NPR did an April Fool's joke a few years back and put out social media posts linking back to an article titled “Why Doesn't America Read Anymore?” It wasn't a real article. It was just a few short paragraphs about how people will leave comments on social media commenting on an article they clearly didn't read.

    Their feed was full of people complaining about how offended they were by this article and of course they read! Here's the whole story on that.

    This will happen to you. I once posted an article about a town that turned off it's street lights to save money. In the article I stated very clearly that it had no effect on crime. And yet I got many many comments about how turning off the streetlights probably increased crime.


    Do it for the People who Love it

    You will have people who don't love your stuff… but you will also have people who DO love your stuff. Do it for them.

    Create content for the people who love it. Put yourself out there. Be brave. Say what you believe because there are people out there who need to hear it. You are helping people! You will have many fans. More fans than haters, I promise.

    Don't let the negative comments stop you from creating. And don't create with the haters in mind. It will water down your content and make it less impactful.

    Do it for the people who love it. And if they don't love it — well, it wasn't for them anyways.

    Related: How to Quickly Come Up with Blog Post Ideas

    Realize that People Only Criticize “Up”

    People only criticize those who are more successful than they are.

    You will likely never get criticism from someone who is more successful than you. You may get advice. You may get constructive comments… but you won't get straight-up negative hurtful comments from someone “above” you.

    I'll tell you why.

    It's because people who have been in your shoes know how hard it is. They know how much work it is and how much personal growth it takes to be successful. They have been where you are and most likely aim to help you, not to pull you down.

    Instead, the hurtful negative comments tend to come from people who only see your success and not the work it took to get there.

    You'll put out a 25 email series that is jam packed with amazing value and you'll get someone pointing out a typo. Or complaining about some turn of phrase or a side example that has nothing to do with the point.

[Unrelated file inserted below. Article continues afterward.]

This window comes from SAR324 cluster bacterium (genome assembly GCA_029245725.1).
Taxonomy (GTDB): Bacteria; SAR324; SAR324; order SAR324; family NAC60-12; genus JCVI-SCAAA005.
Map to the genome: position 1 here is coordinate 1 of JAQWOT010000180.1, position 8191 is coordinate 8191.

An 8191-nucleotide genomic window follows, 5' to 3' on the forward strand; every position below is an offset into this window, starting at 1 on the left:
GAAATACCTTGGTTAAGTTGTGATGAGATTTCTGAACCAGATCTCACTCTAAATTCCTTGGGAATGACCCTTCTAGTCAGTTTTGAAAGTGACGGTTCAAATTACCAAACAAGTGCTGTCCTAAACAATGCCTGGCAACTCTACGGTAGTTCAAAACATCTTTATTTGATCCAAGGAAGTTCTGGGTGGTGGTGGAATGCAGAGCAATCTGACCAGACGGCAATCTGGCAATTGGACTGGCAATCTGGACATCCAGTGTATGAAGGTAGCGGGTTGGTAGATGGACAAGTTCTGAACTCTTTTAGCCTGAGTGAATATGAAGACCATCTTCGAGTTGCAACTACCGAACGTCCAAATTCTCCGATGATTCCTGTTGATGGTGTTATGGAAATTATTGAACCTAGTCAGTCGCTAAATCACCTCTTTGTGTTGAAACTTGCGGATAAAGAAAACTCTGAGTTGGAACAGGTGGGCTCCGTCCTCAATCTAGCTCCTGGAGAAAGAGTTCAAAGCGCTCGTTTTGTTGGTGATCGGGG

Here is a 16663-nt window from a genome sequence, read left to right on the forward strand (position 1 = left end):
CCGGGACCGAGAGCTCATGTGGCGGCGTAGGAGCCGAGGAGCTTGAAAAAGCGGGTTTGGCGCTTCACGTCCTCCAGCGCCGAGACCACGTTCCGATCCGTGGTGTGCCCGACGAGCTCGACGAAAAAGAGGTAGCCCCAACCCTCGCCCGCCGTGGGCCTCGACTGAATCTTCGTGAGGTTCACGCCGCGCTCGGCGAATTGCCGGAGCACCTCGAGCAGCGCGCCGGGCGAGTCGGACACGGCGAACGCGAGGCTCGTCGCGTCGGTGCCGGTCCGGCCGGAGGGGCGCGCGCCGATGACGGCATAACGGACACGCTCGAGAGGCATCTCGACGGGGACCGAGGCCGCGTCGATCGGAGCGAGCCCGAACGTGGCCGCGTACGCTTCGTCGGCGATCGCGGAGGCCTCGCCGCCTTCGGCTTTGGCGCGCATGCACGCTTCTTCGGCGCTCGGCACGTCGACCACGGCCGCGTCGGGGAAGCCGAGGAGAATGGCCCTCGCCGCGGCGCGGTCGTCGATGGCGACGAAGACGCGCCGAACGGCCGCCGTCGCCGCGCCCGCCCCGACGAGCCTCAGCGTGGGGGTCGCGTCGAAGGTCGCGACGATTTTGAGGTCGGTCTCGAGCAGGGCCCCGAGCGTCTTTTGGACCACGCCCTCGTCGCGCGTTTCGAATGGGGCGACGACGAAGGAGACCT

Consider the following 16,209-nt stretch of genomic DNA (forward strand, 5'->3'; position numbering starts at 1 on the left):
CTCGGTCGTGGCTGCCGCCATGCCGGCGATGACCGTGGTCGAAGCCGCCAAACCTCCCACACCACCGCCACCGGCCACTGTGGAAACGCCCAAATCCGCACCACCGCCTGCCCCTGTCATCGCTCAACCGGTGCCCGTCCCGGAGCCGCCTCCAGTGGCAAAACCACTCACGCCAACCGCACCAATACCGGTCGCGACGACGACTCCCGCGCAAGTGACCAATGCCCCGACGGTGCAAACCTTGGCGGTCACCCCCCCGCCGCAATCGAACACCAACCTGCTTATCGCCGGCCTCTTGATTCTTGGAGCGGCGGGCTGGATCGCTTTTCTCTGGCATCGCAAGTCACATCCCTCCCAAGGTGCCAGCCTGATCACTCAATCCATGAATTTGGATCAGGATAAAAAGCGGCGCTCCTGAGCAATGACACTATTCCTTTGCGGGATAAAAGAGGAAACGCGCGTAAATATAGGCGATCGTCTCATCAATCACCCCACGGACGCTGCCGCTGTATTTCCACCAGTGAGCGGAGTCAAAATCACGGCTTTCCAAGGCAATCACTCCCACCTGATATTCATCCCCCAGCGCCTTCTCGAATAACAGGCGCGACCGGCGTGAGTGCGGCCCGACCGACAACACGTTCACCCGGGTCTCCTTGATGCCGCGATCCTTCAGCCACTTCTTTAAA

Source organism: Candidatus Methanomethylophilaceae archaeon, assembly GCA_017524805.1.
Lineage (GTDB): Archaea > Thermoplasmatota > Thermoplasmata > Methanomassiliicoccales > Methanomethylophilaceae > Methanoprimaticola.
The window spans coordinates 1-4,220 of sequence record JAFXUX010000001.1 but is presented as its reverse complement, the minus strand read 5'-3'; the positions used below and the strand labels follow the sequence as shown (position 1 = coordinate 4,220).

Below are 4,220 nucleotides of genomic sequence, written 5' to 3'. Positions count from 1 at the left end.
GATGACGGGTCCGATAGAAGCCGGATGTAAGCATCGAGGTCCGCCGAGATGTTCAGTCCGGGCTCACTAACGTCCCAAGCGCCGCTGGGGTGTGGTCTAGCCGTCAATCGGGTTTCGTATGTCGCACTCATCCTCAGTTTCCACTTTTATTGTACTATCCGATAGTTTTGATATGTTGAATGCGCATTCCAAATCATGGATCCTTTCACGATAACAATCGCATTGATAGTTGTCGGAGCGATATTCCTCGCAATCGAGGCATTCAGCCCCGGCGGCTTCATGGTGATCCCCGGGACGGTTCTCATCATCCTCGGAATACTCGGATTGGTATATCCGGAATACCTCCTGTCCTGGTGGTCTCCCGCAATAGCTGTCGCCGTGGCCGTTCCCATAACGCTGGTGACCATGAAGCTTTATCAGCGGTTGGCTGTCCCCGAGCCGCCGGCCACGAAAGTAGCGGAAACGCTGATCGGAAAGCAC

They do this because they don't know that you spent three weeks of your free time writing those emails. Or that it took two years of building your community so that you even had people to send those emails to in the first place.

    And that you did all of that for them! And likely for free!

    They just see you with this big list and all this amazing content and think it came easy. It makes them feel badly about themselves and pointing out these errors to you makes them feel better.

    They think “I could do everything she is doing and do it better! I just don't want to.”

    If you want proof of this pay attention to those you feel critical of. I know this is true for me.

    I never see a new blogger and think “What do they think they are doing?!” If I see things they could be doing better my instinct is to help them — to encourage them!

    It's only when I see bigger sites that I feel critical. It takes presence of mind to stop the critical thinking and learn from them instead.

    Get Someone Else to Vet the Comments

    If reading the comments hurts more than it helps then don't do it! No one says you have be the one reading and approving comments.

    You know it's hurting if you are writing to specifically avoid negative comments. If you are not taking certain stands or wording things in certain ways because you are afraid of negative comments. That's hurting your content.

    You are not doing it for the people who love it! You are watering down your writing for the haters. Which isn't helping your core audience.

    So, have your spouse, friend, or VA log in every few days and read and approve comments.

    Let them know to tell you if there is something you need to see but otherwise you'd rather not know that they exist. They will be able to do this easily since they are not as invested emotionally in the content. But you also won't miss anything important.

    Turn Comments Off

    I put this tip last because I think it should be a last resort. Comments are part of blogging and help your SEO because it adds content to your article.

    But if the choice is quitting or turning off comments… then turn them off. You aren't required to accept comments on your site.

    However, keep in mind that the stubborn commentors will just take it to social media instead. If they really have something to say they will say it one way or the other.

    But if that's less intrusive to you that might be ok with you.


    Negative comments are hurtful but they are not personal. It happens to everyone. If you find that the haters get into your head, have someone else read and approve comments for you.

    Don't let internet trolls change your content or stop you from creating it.

    Hopefully some of the tools here will help keep those negative comments out of your head.

    Take it from Ron Weasley: Don't let the Muggles get'cha down.